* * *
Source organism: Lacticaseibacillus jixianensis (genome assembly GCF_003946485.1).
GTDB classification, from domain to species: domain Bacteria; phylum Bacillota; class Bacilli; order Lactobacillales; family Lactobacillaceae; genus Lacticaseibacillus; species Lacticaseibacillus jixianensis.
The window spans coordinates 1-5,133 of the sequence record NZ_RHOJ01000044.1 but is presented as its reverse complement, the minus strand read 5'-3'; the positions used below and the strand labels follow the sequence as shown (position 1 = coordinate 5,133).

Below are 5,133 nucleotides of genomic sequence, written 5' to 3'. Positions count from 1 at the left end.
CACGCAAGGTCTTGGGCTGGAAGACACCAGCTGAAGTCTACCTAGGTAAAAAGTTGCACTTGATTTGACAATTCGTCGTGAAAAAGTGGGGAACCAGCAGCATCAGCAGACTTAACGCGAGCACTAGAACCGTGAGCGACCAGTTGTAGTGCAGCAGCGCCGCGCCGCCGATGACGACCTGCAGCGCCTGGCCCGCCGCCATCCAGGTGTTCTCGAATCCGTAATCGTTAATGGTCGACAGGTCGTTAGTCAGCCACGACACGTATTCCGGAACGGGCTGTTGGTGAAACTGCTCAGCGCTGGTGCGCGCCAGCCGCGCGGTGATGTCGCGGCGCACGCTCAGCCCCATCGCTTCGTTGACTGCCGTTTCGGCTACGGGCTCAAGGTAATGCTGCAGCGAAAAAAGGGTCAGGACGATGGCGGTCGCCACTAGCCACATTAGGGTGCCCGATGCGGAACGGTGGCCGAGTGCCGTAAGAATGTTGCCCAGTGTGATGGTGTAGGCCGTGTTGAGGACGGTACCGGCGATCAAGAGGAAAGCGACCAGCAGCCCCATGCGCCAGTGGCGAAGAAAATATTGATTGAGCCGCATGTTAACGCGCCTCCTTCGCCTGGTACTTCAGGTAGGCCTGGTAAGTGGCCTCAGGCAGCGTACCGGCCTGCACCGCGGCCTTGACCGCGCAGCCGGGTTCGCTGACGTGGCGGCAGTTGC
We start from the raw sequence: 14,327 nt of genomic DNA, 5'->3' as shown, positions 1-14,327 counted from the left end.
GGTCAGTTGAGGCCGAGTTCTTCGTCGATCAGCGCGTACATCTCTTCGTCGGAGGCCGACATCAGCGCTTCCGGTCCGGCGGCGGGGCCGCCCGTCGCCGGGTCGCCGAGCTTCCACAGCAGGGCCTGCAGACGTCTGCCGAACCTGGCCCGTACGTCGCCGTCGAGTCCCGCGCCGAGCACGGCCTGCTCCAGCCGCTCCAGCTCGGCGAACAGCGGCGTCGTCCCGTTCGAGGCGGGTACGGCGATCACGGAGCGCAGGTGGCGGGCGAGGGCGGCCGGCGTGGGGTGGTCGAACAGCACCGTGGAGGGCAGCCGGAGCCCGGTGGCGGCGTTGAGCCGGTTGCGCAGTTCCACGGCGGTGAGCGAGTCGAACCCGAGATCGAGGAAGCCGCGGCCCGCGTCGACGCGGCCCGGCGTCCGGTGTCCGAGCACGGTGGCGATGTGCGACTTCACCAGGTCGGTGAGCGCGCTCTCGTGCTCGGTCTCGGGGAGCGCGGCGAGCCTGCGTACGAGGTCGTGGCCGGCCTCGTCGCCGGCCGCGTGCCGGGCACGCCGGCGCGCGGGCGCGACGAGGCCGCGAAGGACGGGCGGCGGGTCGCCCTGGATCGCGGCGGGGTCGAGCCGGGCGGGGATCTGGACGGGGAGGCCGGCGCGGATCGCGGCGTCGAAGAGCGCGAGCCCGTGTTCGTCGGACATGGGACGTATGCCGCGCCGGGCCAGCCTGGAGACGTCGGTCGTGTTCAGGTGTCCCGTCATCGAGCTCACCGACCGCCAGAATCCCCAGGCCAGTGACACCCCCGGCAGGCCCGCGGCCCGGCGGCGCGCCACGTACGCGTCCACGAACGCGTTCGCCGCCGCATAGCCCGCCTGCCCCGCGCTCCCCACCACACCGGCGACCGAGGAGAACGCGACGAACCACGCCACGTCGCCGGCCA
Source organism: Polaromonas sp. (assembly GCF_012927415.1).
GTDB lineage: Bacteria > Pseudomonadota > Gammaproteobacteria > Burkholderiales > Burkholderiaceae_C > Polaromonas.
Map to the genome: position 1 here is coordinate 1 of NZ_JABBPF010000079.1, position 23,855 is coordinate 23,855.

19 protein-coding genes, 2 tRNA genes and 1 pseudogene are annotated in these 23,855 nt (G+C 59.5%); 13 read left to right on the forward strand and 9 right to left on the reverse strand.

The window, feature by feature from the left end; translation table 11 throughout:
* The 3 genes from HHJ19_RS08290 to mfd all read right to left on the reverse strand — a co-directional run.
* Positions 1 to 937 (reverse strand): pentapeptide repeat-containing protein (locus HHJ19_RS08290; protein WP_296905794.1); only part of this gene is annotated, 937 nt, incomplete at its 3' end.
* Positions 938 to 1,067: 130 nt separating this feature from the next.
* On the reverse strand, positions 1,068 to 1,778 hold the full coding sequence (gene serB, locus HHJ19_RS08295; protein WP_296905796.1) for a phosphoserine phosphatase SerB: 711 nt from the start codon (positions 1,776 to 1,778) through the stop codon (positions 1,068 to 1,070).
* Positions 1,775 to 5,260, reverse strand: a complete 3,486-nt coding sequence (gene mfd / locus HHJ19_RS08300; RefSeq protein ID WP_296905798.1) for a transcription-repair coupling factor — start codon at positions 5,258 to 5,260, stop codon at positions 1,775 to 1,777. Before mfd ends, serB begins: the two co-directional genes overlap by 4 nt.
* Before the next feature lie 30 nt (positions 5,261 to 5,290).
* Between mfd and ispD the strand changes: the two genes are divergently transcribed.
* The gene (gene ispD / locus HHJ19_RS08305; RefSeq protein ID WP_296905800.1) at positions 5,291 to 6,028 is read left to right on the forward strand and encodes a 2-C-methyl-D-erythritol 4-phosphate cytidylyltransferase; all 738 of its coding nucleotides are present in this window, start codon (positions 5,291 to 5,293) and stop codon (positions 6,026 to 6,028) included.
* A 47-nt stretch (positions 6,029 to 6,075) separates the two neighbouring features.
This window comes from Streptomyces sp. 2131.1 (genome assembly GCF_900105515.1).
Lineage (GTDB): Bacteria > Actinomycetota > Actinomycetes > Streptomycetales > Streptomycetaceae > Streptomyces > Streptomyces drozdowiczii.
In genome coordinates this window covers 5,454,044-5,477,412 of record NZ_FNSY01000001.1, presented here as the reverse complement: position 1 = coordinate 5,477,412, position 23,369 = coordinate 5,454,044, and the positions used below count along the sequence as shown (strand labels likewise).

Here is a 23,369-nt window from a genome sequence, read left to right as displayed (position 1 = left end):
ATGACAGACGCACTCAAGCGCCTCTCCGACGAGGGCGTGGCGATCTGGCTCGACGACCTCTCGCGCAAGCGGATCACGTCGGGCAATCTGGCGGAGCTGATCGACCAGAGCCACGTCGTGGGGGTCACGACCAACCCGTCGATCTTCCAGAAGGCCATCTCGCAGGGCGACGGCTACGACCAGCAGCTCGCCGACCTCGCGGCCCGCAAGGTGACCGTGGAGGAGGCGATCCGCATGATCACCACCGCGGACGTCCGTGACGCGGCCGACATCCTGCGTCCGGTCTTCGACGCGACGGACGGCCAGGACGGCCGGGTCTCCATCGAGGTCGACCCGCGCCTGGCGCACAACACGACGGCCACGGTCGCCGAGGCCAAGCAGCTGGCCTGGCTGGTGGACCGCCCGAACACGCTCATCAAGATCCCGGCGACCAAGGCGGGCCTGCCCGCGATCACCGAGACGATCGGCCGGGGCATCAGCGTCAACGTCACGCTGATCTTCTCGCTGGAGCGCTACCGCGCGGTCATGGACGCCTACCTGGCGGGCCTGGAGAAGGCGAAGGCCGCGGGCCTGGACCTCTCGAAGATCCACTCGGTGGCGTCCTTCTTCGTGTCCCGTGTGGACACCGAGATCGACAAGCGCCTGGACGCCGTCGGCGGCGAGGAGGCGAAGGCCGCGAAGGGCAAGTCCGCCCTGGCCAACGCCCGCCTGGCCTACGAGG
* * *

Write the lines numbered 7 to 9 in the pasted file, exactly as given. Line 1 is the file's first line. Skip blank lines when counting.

GGTCAGTTGAGGCCGAGTTCTTCGTCGATCAGCGCGTACATCTCTTCGTCGGAGGCCGACATCAGCGCTTCCGGTCCGGCGGCGGGGCCGCCCGTCGCCGGGTCGCCGAGCTTCCACAGCAGGGCCTGCAGACGTCTGCCGAACCTGGCCCGTACGTCGCCGTCGAGTCCCGCGCCGAGCACGGCCTGCTCCAGCCGCTCCAGCTCGGCGAACAGCGGCGTCGTCCCGTTCGAGGCGGGTACGGCGATCACGGAGCGCAGGTGGCGGGCGAGGGCGGCCGGCGTGGGGTGGTCGAACAGCACCGTGGAGGGCAGCCGGAGCCCGGTGGCGGCGTTGAGCCGGTTGCGCAGTTCCACGGCGGTGAGCGAGTCGAACCCGAGATCGAGGAAGCCGCGGCCCGCGTCGACGCGGCCCGGCGTCCGGTGTCCGAGCACGGTGGCGATGTGCGACTTCACCAGGTCGGTGAGCGCGCTCTCGTGCTCGGTCTCGGGGAGCGCGGCGAGCCTGCGTACGAGGTCGTGGCCGGCCTCGTCGCCGGCCGCGTGCCGGGCACGCCGGCGCGCGGGCGCGACGAGGCCGCGAAGGACGGGCGGCGGGTCGCCCTGGATCGCGGCGGGGTCGAGCCGGGCGGGGATCTGGACGGGGAGGCCGGCGCGGATCGCGGCGTCGAAGAGCGCGAGCCCGTGTTCGTCGGACATGGGACGTATGCCGCGCCGGGCCAGCCTGGAGACGTCGGTCGTGTTCAGGTGTCCCGTCATCGAGCTCACCGACCGCCAGAATCCCCAGGCCAGTGACACCCCCGGCAGGCCCGCGGCCCGGCGGCGCGCCACGTACGCGTCCACGAACGCGTTCGCCGCCGCATAGCCCGCCTGCCCCGCGCTCCCCACCACACCGGCGACCGAGGAGAACGCGACGAACCACGCCACGTCGCCGGCCA
Source organism: Polaromonas sp. (assembly GCF_012927415.1).
GTDB lineage: Bacteria > Pseudomonadota > Gammaproteobacteria > Burkholderiales > Burkholderiaceae_C > Polaromonas.